Ultrastructure of pulmonary mast cells in patients with fibrotic lung disorders.
Mixed Connective Tissue Disease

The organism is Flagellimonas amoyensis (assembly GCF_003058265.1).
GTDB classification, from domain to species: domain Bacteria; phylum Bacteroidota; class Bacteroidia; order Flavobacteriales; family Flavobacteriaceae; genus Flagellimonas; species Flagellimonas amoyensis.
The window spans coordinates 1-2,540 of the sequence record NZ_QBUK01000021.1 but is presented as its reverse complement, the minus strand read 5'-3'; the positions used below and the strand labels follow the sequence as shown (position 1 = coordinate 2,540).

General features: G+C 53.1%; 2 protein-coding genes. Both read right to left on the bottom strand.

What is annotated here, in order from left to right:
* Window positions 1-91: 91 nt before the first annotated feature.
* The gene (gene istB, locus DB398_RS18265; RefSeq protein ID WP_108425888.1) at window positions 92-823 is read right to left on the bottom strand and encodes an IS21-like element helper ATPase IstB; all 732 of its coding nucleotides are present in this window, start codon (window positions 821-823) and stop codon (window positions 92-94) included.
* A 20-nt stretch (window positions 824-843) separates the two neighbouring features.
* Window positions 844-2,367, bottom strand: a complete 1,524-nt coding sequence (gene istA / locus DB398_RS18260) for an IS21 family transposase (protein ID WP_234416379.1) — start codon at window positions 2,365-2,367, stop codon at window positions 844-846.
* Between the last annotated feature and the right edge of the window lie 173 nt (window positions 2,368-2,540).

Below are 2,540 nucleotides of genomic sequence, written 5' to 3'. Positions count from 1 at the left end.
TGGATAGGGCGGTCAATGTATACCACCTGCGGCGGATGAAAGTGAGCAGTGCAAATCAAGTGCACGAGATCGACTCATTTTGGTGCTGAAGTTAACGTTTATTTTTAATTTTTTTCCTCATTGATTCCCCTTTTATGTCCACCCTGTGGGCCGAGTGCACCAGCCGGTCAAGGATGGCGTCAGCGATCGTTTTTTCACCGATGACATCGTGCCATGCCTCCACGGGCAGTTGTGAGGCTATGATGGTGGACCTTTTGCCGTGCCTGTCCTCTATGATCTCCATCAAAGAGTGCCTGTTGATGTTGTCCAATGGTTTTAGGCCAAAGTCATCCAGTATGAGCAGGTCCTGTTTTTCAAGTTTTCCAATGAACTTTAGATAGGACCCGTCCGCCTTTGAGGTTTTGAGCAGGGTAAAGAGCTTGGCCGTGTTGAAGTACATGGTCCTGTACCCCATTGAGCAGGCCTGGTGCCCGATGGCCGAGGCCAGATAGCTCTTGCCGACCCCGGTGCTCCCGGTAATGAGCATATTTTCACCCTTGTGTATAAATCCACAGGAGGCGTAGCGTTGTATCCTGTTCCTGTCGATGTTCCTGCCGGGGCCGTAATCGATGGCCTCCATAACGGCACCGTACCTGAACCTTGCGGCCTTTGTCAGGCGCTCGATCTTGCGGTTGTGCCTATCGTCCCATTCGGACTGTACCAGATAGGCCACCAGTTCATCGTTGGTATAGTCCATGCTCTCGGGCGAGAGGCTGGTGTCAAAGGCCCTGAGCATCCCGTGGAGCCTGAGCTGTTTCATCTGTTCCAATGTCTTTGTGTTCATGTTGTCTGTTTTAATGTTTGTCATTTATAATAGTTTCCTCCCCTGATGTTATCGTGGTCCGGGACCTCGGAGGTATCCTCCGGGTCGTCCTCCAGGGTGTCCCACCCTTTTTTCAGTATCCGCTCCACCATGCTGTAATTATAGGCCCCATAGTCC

The topographic distribution, population density, and ultrastructural features of metachromatic cells (mast cells and basophilic leukocytes) were studied in lung biopsies from five control patients and 17 patients with fibrotic lung disorders. The great majority of metachromatic cells were mast cells. The average number of metachromatic cells per square millimeter of tissue section was much larger in patients with fibrotic lung disorders (45.8 +/- 6.5) than in control patients (2.6 +/- 1.6). In control patients, mast cells were most frequently seen in subpleural and perivascular connective tissue. In contrast, the vast majority of mast cells in patients with fibrotic lung disorders was present in thickened, fibrous alveolar septa; mast cells also were found within the alveolar epithelial layer and alveolar lumina. The quantitative distribution of different types of mast cell granules differed in the two groups of patients: granules composed of scrolls were more frequent in control patients, and granules of the combined type (containing mixtures of different components within the same granule) were more frequent in patients with fibrotic lung disorders. Mast cells in the latter patients appeared to migrate through defects in the basement membrane into the epithelial layer and alveolar lumina; mast cells in these areas often showed reduced numbers of granules and disorganized granule content. These changes suggest that pulmonary parenchymal mast cells in fibrotic lung disorders undergo a chronic process of partial degranulation which differs from that found in anaphylaxis; this chronic release of mast cell products may contribute to the continuing alveolar injury and the ventilation-perfusion inequalities observed in the fibrotic lung disorders.